Alumni Highlight

Tuesday, August 16, 2022

Lawrence Robinson (he/him) graduated from the HRSMA program in October 2019. He recently published a chapter in the book Transitional Justice in Tunisia: Innovations, Continuities, Challenges. Lawrence adapted the research from his MA thesis to write his chapter titled From the Streets Up: Youth Leadership of Informal Processes to Transitional Justice in Tunisia.

Please share a little bit about your time in the HRSMA program, such as your research concentration, your favorite courses, your experience with the faculty, and any extracurricular activities. 
During the HRSMA program, I focused on transitional justice and the realization of rights in post-conflict societies. I really enjoyed studying across a broad range of courses, such as International Human Rights Law, Socio-Economic Rights, Refugees, Forced Migration & Displacement, and Human Rights & Oral History. I found the faculty always offered time to engage deeply with the subject area and actively supported students to turn coursework interests into future research projects.
Please share the title of the book you were published in, your chapter title, and a summary of the chapter. 
I authored a chapter in the book Transitional Justice in Tunisia: Innovations, Continuities, Challenges. The book engages comprehensively with the dynamics of the transitional justice process in Tunisia and its mechanisms, elaborating lessons for transitional justice practice globally.
My chapter, “From the Streets Up: Youth Leadership of Informal Processes to Transitional Justice in Tunisia,” explores the unique approaches, activities, and effects of young Tunisian activists mobilizing in pursuit of transitional justice after the revolution. The research found that young Tunisian activists, as they felt marginalized from the official process of transitional justice, commanded alternative spaces and methods to actively pursue a much broader social project of transitional justice from the bottom up. While there is a wide range of these alternative methods of mobilization, the chapter focuses on the ways in which Tunisian youth activists took command of the street and the arts as key spaces and vehicles for truth-telling, justice-seeking, and memory preservation.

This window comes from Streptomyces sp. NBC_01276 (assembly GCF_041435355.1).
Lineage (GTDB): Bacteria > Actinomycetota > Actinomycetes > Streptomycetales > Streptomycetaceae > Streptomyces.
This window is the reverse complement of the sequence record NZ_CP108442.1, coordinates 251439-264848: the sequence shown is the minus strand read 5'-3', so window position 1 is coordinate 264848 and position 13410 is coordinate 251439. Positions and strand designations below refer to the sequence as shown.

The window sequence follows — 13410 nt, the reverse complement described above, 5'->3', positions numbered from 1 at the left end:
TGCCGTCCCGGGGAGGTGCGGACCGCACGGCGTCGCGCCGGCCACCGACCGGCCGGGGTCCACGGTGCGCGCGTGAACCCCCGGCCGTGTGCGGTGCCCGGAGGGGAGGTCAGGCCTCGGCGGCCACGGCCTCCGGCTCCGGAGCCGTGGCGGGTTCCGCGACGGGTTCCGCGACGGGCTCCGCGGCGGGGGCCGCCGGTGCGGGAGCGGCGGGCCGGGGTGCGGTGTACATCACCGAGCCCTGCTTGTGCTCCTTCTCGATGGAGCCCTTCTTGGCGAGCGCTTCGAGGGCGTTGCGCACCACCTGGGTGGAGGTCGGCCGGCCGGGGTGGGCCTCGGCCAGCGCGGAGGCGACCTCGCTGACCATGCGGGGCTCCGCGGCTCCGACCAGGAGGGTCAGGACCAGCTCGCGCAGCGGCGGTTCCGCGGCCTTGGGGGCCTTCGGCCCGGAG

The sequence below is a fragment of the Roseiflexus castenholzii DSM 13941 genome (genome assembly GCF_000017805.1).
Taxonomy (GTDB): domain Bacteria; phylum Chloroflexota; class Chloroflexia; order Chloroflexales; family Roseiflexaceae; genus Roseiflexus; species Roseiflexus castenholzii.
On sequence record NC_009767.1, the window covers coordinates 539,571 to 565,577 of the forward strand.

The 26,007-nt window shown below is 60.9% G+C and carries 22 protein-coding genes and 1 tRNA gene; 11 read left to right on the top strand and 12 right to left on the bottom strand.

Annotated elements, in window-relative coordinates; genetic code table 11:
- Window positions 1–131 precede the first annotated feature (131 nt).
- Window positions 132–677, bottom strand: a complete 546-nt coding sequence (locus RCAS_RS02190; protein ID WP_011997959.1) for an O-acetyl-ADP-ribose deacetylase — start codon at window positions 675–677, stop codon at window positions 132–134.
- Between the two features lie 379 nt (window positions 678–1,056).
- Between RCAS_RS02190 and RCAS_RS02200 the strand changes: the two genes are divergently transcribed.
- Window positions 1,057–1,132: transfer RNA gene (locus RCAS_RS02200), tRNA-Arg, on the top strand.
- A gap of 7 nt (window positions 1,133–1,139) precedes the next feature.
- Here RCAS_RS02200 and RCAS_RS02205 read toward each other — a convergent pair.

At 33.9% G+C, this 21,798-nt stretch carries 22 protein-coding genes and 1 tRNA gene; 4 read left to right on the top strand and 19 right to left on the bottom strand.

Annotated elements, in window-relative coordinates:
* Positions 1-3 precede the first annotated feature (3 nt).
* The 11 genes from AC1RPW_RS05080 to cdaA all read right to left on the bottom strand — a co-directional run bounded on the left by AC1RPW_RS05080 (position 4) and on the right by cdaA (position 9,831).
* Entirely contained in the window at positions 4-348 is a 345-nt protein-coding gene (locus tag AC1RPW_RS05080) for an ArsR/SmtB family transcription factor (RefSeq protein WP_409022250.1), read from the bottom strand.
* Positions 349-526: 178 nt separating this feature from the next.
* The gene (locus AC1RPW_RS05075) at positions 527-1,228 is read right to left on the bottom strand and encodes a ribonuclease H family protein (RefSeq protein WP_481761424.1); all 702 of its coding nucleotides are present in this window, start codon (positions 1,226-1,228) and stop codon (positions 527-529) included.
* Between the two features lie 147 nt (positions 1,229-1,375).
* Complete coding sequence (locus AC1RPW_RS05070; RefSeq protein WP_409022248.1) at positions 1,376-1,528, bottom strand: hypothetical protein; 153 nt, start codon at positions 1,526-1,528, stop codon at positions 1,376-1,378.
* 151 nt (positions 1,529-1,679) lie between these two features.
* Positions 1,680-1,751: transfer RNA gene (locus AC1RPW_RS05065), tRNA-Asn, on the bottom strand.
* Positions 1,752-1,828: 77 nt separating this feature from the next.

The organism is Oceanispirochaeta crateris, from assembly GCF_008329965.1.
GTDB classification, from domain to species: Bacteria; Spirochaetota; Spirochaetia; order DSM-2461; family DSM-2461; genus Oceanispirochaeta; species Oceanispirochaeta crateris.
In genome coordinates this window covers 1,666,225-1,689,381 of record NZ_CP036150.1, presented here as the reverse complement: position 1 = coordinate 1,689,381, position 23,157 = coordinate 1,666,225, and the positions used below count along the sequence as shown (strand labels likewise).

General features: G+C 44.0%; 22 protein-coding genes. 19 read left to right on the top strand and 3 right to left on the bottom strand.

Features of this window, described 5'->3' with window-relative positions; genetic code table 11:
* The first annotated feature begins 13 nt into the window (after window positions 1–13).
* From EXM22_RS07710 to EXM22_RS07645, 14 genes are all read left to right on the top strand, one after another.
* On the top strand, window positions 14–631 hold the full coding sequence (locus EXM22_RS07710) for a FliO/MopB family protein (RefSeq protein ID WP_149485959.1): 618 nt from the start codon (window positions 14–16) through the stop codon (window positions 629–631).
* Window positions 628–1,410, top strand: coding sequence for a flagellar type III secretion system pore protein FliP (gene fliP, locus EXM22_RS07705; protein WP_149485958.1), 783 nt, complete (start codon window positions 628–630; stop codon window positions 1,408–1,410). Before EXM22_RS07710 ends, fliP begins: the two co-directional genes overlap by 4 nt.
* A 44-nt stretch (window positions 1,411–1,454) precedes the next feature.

Can you please discuss the process of adapting your MA thesis into a chapter suitable for a book like this?
I undertook this research for my MA thesis. After writing my thesis, an interviewee shared with me that a scholar was seeking contributions for a volume on the transitional justice process in Tunisia and encouraged me to share my research. I submitted an abstract of my research and my proposed contribution was accepted. To adapt the findings of the research project for the book, I had to re-draft and condense a lot of the contextual analysis, the literature review, methodology, and other sections. Most importantly, I was encouraged to make sure that the analysis spoke to the themes of the book and adjacent chapters. Throughout the drafting and review process, I received great feedback from the editors and other authors, which strengthened the positioning of the research findings.
What else have you done since you graduated from the HRSMA program? 
Since graduating from the HRSMA program, I worked with Physicians for Human Rights in New York to support its international-level advocacy for justice and accountability in the wake of human rights violations. I later moved to Germany to work with the Global Refugee Sponsorship Initiative to guide the expansion of community sponsorship programs across Europe. Now based out of Canada, I continue to broaden my engagement from within civil society in support of human rights domestically and globally.
Do you have any words of wisdom for students currently enrolled in the HRSMA program? 
I would advise any current or future HRSMA student to take full advantage of the research opportunities that come from the coursework and the thesis project. The program presents not just great opportunities to broaden your knowledge and see issues through a new lens but also encourages you to see the responsibility of undertaking a research project on human rights issues. Whilst undertaking my research project I found that interviewees were keen to participate and eager to see how I saw the results of the research. As advised during classes, I felt more and more how the research was a real responsibility – to listen, learn, analyze and produce accurate findings in a complex context.